Recently I decided to sprinkle Za’atar onto challah rolls. I got the idea from a colleague of mine, Melinda Strauss, who wrote about  Za’atar braided bread  on her blog,  Kitchen Tested . 
 It was an inspired thought on her part. So I proceeded to make my usual  challah rolls , brushed the unbaked surface with vegetable oil, sprinkled with spice and baked. 
 Voila! More than delicious bread for sandwiches or for breakfast with eggs or to eat with  Shakshouka  or buttered and nibbled with coffee. You can figure all that out. 
     
     
  Za’atar  
     
  2 tablespoons dried sumac  
  2 tablespoons sesame seeds  
  1 tablespoon dried thyme  
  1 teaspoon dried oregano  
  1 teaspoon kosher salt  
     
  Mix ingredients well. Makes about 1/3 cup  
   

Anyone who reads this blog knows how much I love to use herbs and spices. It’s not that I am against mild food. It’s just that my tastes prefer stuff that’s more assertive or interesting.

I’ve tried all sorts of spices and blends for all sorts of foods. One of my favorites is Za’atar, an Arabic specialty.

There are lots of ingredient combinations to make this recipe but invariably, basic Za’atar is a mixture of sumac, sesame and thyme (in the Middle East it is made with an herb called za’atar that tastes like thyme). Some recipes include ground up pistachios or other nuts; some call for ground cumin and/or dried oregano or marjoram. 

I fell in love with Za’atar years ago. It is so incredibly useful that I have several different versions of it in my spice cabinet. I sprinkle it on hummus and eggplant dip. I make homemade flatbread crisps with it (brush pita rounds with olive oil, add a few sprinkles of Za’atar and bake in a 400 degree oven until the bread is crisp). I’ve added it to marinades for grilled chicken, sprinkled it on top of roasted winter squash and beets.

Recently I decided to sprinkle Za’atar onto challah rolls. I got the idea from a colleague of mine, Melinda Strauss, who wrote about Za’atar braided bread on her blog, Kitchen Tested.

It was an inspired thought on her part. So I proceeded to make my usual challah rolls, brushed the unbaked surface with vegetable oil, sprinkled with spice and baked.

Voila! More than delicious bread for sandwiches or for breakfast with eggs or to eat with Shakshouka or buttered and nibbled with coffee. You can figure all that out.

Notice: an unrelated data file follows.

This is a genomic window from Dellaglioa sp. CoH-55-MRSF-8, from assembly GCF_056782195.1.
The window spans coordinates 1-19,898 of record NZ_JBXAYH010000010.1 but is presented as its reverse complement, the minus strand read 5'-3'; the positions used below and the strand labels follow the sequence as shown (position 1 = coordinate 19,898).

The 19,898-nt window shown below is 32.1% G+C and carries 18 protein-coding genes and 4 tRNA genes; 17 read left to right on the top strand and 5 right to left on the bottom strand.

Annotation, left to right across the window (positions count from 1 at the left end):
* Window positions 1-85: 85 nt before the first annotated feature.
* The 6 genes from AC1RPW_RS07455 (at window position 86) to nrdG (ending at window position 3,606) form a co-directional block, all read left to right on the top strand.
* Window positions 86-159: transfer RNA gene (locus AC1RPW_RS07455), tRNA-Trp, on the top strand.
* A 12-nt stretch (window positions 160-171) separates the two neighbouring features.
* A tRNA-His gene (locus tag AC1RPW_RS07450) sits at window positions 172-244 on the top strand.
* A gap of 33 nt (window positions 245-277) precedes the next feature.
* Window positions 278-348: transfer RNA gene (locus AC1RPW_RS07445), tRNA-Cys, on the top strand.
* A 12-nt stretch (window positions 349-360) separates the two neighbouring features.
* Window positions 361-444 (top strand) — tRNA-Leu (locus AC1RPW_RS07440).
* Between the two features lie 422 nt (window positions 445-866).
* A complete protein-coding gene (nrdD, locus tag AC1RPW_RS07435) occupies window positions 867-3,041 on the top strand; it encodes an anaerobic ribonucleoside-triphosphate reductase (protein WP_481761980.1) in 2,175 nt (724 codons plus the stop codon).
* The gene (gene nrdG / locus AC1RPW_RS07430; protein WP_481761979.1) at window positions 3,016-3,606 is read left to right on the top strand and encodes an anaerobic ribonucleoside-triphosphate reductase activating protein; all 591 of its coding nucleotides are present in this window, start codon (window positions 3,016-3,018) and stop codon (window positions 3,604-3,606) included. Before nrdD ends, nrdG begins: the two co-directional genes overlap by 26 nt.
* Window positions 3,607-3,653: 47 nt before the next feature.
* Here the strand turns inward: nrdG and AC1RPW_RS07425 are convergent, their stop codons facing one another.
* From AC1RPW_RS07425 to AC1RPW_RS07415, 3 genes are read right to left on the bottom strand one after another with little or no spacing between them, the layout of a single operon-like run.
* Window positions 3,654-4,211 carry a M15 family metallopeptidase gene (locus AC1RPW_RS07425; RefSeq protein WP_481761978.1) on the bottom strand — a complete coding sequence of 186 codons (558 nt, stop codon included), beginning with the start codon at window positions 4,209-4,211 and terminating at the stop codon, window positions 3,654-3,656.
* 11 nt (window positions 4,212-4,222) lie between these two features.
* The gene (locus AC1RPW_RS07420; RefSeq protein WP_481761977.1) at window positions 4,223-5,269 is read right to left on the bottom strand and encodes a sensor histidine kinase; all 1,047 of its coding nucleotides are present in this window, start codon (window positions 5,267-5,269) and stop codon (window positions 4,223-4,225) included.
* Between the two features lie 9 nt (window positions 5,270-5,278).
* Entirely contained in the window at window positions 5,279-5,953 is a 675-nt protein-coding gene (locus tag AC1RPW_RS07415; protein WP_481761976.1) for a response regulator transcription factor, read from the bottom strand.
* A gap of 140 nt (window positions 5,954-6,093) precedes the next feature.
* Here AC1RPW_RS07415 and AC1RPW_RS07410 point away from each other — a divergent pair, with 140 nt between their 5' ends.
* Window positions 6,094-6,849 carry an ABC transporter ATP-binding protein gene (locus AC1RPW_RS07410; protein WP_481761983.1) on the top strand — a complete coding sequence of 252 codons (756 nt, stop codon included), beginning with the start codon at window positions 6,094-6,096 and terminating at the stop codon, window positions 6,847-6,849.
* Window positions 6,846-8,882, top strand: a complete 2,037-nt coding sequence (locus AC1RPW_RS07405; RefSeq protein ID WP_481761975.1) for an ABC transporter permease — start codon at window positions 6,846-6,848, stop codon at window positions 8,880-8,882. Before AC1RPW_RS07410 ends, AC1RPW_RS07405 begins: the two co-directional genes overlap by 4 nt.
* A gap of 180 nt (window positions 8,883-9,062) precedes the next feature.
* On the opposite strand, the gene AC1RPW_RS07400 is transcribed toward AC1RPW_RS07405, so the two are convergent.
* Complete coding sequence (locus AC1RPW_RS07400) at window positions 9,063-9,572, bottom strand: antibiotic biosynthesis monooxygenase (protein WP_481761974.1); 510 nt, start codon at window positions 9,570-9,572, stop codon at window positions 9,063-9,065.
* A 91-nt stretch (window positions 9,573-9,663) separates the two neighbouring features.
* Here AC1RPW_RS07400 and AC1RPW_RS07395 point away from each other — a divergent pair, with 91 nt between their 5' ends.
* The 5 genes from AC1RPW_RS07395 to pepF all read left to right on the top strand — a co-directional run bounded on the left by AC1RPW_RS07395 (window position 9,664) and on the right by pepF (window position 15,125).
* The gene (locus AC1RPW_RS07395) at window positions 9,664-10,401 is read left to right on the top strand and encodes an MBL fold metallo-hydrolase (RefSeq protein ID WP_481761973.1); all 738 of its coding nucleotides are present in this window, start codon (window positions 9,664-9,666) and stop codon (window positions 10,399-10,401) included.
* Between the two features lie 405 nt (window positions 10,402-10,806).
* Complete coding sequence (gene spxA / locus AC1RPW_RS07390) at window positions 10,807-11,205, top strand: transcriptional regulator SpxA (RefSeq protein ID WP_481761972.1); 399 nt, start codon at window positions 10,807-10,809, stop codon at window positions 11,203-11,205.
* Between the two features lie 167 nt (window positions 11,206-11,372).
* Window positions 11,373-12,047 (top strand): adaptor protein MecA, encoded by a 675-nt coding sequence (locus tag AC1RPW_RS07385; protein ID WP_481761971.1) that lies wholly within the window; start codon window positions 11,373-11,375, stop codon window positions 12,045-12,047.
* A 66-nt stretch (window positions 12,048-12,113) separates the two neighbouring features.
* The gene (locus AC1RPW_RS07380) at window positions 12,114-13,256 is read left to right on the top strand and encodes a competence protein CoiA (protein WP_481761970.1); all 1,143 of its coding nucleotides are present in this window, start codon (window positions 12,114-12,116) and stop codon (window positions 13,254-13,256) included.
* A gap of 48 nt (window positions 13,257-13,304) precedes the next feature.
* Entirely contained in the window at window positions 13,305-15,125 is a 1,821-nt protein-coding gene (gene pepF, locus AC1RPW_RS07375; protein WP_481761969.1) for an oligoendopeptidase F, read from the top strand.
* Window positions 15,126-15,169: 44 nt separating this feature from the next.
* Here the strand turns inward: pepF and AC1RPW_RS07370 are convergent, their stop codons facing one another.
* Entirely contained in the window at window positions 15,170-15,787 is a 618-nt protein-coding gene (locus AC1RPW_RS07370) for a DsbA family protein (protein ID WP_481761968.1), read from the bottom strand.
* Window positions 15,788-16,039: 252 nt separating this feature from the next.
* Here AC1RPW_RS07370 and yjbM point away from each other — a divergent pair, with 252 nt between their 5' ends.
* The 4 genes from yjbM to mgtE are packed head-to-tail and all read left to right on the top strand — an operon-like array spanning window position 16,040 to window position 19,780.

Za’atar

 

2 tablespoons dried sumac

2 tablespoons sesame seeds

1 tablespoon dried thyme

1 teaspoon dried oregano

1 teaspoon kosher salt

 

Mix ingredients well. Makes about 1/3 cup

 

Roasted Cornish Hens with Baharat and Mango

The first time my then-boyfriend-now-husband Ed decided to buy a birthday gift for me he wanted it to be something very very special. We had been seeing each other for some time and things were now “serious.” The gift had to be good. 
 So he consulted with his older, married sister who advised him to get something “personal.” 
 Which he did. 
 He gave me two spice racks filled with spice bottles (27 for each rack, which equals 54 bottles of spice). 
 His sister was appalled. 
 I was thrilled beyond belief. 
 To me, the spice racks plus 54 bottles was personal. Even then I loved to cook and invent new recipes and taste new ingredients and use all sorts of seasonings. 
 He knew me.  
  That was, still is, critical to any lasting relationship.  
 I can’t remember all the spices (and dried herbs) he chose, but of course there were the usual cinnamon, ginger and cloves; rosemary, thyme and oregano. 
  These days, years later, my spice racks are still filled. And I still use many of the “usual” — freshly grated nutmeg for  cake , ground cumin to jazz up  lamburgers  and such.  
  But the bottles number way more than 54 (I have a whole “seasonings” cabinet now). Because there’s a world of spices, herbs and interesting blends to try that we didn’t know about then and that I want to experiment with.   
  Like Za’atar. I have 3 or 4 different versions of commercial blends. Same goes for Ras el Hanout, Dukkah and Baharat. And others.